IRS Acting Commissioner Daniel Werfel reviews his notes before testifying to the House Small Business Committee on July 17, 2013. (JAMES LAWLER DUGGAN/REUTERS)

The Internal Revenue Service’s top official says there is no reason to believe the improper auditing criteria used to evaluate political groups was ever used to screen businesses, nor does the agency target firms in industries and locations identified as particularly prone to tax cheating.

In May, IRS officials admitted to unfairly targeting conservative groups when selecting which tax-exemption applications to audit. During the ensuing uproar, Republicans immediately raised concerns that tax officials may have screened private companies using the same methods used to assess nonprofits.

IRS Acting Commissioner Daniel Werfel during a congressional hearing last week stopped short of saying undue targeting of private firms never happened, but explained that the nature of the information collected from businesses made the chances of politically based scrutiny “extremely low.”

“We don’t have any particular evidence at this time that the objective and analytical criteria that we put in place to review small businesses for potential increased scrutiny has any fundamental flaw that would lead one to the conclusion that there was unfair targeting,” said Werfel, who stepped into the role after Steven Miller resigned in May, told members of the House Small Business Committee.

Werfel explained that, while it was used inappropriately, most of the political information collected from nonprofits was applicable in determining whether they qualified for tax-exempt status, including their affiliation with political campaigns.

On the other hand, such information is not required to assess the tax status for private companies; therefore, he said, “it is rare or virtually nonexistent that the political activity” of a private business could be used to determine whether it should be audited.

A month before the conservative targeting scandal, the auditing process for small businesses had already garnered attention following a report by the National Taxpayer Advocate, an independent office within the IRS. The study found that small-business owners were particularly likely to skimp on their taxes, especially those in certain industries, such as real estate and construction, as well as those in several wealthy metropolitan areas across the country.

Consequently, researchers concluded that the agency would likely target small businesses this year as it combed for tax cheats.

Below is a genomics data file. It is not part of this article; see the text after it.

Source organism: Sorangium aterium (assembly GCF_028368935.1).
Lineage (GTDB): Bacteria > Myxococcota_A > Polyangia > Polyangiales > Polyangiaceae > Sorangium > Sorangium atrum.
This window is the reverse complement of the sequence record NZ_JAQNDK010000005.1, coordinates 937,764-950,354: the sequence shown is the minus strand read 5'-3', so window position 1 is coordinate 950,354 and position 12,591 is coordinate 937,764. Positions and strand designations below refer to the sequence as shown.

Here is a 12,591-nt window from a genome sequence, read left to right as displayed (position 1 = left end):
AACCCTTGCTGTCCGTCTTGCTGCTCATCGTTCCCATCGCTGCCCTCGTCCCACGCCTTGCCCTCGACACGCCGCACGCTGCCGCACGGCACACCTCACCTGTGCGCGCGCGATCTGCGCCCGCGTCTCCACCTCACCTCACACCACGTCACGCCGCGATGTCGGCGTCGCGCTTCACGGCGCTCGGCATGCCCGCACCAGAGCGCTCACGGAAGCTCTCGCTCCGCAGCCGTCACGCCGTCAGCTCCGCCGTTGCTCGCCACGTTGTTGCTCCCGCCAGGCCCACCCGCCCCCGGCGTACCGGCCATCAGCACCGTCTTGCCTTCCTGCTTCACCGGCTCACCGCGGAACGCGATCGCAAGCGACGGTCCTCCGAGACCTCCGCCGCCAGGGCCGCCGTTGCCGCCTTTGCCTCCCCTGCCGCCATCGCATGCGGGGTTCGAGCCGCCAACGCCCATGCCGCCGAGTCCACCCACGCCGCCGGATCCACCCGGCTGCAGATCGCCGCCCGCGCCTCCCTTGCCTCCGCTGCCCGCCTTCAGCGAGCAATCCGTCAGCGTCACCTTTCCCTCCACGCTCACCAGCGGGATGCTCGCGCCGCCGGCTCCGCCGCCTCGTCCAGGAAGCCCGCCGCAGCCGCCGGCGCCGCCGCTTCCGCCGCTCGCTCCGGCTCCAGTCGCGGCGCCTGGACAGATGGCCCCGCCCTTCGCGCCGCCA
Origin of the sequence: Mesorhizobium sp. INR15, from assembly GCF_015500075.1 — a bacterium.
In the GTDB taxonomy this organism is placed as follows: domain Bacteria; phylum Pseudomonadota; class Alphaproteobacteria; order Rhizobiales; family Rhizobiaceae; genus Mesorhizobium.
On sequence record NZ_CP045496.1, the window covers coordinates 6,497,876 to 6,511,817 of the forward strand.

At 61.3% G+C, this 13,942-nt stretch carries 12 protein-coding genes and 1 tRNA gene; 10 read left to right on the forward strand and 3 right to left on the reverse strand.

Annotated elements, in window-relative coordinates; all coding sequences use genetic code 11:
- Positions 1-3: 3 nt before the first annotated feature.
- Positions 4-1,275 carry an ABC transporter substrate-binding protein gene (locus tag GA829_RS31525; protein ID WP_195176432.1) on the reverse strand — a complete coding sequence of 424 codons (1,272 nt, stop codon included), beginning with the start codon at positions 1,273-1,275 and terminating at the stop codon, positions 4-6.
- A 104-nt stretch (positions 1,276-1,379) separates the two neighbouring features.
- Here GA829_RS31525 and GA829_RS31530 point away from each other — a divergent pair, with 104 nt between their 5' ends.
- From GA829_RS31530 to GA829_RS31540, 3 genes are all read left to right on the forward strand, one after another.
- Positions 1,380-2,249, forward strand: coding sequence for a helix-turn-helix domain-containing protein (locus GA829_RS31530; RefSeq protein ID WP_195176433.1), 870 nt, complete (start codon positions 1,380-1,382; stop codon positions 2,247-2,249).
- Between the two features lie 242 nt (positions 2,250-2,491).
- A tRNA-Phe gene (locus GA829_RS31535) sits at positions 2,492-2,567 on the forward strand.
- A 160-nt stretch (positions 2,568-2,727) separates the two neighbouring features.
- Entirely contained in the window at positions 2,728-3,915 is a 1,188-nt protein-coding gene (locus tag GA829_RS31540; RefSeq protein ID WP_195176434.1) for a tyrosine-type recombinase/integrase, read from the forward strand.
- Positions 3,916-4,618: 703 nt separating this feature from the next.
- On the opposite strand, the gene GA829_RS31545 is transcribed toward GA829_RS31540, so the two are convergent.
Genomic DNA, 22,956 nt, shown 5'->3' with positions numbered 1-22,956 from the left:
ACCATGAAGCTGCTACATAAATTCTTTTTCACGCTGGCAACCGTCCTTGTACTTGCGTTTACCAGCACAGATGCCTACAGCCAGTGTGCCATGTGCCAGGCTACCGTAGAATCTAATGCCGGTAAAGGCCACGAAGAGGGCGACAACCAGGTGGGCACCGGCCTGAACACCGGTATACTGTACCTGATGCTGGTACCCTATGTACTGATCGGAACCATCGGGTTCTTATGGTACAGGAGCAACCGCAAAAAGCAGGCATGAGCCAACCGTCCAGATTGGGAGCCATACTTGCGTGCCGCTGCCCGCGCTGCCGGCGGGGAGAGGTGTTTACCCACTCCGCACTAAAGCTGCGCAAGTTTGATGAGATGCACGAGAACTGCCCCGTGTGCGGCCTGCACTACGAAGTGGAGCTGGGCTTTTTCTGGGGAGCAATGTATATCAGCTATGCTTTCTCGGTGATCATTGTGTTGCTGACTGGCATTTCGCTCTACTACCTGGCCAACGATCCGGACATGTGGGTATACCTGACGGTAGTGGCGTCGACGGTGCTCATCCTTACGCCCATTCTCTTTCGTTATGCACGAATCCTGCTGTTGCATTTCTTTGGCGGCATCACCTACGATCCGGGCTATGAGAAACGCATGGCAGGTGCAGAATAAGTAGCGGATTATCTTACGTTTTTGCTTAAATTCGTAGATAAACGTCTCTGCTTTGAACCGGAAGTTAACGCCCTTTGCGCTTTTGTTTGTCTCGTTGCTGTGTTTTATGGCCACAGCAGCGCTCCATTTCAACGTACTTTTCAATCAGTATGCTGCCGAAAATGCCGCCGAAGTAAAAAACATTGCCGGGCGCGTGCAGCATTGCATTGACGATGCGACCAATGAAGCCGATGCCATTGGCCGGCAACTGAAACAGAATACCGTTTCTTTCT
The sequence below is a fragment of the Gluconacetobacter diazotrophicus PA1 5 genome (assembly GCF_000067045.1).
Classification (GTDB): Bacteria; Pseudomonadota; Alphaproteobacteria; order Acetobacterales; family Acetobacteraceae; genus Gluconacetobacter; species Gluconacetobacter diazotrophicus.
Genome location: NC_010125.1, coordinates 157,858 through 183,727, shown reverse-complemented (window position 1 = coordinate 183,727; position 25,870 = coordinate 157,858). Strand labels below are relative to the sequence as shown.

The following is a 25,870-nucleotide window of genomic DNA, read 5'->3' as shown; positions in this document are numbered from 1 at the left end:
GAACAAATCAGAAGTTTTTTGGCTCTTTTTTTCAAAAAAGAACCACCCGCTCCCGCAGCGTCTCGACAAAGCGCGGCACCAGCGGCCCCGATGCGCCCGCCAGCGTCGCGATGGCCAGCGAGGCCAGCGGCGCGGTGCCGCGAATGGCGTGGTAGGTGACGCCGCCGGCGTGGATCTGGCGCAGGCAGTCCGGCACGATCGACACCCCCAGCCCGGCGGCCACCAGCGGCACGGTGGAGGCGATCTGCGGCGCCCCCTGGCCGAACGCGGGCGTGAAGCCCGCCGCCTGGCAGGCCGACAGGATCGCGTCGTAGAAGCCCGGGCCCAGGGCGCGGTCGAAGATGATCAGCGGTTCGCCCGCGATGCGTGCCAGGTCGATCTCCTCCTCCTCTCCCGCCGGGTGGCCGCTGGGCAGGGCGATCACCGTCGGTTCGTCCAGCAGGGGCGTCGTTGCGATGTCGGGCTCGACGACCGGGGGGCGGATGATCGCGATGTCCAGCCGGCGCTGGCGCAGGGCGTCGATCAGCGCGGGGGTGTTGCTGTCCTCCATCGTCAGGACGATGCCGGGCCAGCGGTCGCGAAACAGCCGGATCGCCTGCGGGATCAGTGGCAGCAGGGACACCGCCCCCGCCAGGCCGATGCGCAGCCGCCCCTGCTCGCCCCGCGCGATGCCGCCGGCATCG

Werfel pushed back against that notion, too. Responding to questions from Rep. Nydia Velázquez (D-N.Y.) about the study, he said neither a company’s location nor its industry were used to determine whether it warranted additional scrutiny.

“I do not believe or have specific knowledge that some of the risk factors that would be placed into our audit selection programs would include the type of criteria that you mentioned,” Werfel said.

During the hearing, Committee Chairman Sam Graves (R-Mo.) asked Werfel to explain how the agency determined which firms to audit.

Sticking to a familiar line concerning the agency’s enforcement methods, Werfel said tax returns are scored by a computer program that assesses compliance risks, and those considered most likely to have shorted the coffers are selected for audits. Others may be selected randomly as part of the agency’s National Research Program.

Graves responded by noting that individuals are responsible for writing and tweaking the computer program, as well as deciding how to use the risk scores it generates, which opens the door to wrongdoing.

Werfel said his team is taking steps to ensure that does not happen. Recently, the agency began a full review of the criteria by which all taxpayers are selected for additional audit scrutiny, which the commissioner said would provide “a more definitive answer” concerning any unfair targeting of individuals or private businesses, political or otherwise.

“We will do everything possible to ensure that small businesses are treated fairly and given the assistance they need to comply with our nation’s tax laws,” he said.

“We will do everything possible to ensure that small businesses are treated fairly and given the assistance they need to comply with our nation’s tax laws.”

Daniel Werfel